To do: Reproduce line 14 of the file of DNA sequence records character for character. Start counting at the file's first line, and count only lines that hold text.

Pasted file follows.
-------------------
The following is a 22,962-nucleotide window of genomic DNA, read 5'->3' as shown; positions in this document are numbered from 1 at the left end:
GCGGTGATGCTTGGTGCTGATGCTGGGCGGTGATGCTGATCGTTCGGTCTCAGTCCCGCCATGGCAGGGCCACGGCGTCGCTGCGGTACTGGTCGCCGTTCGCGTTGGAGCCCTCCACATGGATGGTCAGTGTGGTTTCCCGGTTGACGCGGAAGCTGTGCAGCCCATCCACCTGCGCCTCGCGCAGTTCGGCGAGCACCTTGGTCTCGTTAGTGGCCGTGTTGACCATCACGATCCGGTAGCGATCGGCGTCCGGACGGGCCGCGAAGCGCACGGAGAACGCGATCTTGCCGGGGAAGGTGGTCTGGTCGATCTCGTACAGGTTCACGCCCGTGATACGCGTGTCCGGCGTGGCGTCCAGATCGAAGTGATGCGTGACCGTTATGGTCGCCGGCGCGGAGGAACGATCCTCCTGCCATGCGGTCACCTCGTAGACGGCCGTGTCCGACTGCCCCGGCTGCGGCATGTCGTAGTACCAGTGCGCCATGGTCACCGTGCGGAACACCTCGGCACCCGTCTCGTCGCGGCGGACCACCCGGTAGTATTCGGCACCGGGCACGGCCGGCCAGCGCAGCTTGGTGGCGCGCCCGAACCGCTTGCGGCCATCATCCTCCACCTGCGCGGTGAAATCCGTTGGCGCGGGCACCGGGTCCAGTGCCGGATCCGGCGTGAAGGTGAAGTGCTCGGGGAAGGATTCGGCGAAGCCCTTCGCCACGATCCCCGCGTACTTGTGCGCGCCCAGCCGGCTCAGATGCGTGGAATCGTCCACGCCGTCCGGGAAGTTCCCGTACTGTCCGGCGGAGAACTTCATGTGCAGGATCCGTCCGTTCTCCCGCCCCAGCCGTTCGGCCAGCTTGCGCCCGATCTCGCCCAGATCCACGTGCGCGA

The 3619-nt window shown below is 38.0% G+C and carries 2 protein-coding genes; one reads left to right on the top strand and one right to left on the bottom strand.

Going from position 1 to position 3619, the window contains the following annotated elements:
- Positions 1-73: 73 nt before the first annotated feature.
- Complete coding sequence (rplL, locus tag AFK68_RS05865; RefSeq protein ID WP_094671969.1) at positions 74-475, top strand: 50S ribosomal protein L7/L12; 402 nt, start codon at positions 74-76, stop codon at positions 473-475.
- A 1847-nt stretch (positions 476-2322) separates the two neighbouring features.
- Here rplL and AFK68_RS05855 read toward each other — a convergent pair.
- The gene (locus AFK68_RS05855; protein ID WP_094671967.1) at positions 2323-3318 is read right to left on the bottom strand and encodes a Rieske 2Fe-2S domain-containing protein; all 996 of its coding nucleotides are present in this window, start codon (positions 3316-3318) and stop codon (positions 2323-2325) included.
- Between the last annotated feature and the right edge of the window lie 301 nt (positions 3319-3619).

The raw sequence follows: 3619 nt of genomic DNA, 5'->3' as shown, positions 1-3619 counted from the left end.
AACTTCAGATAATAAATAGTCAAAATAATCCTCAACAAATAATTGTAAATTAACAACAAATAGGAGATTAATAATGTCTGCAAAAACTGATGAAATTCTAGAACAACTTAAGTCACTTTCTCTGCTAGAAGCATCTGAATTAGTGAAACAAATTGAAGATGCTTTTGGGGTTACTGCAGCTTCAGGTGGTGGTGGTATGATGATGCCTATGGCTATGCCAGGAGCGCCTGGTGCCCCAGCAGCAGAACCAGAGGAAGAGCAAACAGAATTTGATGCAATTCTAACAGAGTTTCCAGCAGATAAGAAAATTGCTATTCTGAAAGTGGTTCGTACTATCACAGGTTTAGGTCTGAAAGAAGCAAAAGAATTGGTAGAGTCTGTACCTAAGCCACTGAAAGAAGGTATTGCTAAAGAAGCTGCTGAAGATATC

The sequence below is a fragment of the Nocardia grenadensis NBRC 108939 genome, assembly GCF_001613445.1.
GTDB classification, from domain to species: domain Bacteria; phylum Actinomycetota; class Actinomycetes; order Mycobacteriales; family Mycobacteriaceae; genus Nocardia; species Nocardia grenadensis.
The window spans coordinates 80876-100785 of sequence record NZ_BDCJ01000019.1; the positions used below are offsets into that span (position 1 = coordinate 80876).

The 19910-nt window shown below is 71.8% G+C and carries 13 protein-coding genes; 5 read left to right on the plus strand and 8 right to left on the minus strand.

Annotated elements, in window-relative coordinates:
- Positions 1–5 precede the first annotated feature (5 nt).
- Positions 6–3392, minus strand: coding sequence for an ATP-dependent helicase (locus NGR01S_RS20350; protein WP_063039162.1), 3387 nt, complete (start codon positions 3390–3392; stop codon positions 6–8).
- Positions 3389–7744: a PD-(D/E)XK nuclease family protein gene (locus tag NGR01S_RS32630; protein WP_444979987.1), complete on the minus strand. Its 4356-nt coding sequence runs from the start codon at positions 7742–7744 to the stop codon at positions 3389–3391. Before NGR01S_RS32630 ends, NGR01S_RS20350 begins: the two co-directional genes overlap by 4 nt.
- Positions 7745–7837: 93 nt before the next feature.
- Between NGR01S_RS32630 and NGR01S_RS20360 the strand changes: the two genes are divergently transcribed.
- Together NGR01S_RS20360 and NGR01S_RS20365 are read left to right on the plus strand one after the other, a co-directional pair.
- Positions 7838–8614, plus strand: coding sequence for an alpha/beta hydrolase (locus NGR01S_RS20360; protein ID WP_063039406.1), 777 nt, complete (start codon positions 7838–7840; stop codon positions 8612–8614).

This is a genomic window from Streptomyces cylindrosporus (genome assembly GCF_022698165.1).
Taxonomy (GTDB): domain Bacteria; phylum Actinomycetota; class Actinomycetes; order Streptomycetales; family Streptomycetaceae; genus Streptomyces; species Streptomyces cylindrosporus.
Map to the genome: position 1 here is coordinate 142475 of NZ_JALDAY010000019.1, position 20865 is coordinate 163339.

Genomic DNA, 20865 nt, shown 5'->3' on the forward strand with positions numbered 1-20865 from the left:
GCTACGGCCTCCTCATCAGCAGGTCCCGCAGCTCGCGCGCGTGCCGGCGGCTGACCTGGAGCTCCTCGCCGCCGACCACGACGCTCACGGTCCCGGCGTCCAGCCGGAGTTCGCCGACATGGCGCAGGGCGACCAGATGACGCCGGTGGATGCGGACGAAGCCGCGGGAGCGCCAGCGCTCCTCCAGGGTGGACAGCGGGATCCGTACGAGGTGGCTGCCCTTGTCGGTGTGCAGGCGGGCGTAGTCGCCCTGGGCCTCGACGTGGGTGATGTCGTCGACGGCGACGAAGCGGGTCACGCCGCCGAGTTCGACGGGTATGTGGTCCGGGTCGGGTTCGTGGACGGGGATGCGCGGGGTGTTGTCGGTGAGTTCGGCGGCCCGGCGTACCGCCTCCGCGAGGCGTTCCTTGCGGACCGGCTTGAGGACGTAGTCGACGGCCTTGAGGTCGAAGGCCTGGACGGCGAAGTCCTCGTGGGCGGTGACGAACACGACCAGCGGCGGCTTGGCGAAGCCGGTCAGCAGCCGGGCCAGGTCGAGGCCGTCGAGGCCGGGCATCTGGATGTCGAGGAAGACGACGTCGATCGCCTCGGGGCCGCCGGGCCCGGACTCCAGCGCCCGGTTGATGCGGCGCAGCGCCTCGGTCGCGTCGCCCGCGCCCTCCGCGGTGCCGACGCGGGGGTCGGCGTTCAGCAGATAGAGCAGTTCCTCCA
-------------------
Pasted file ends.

GTDB classification, from domain to species: domain Bacteria; phylum Actinomycetota; class Actinomycetes; order Mycobacteriales; family Mycobacteriaceae; genus Nocardia; species Nocardia grenadensis.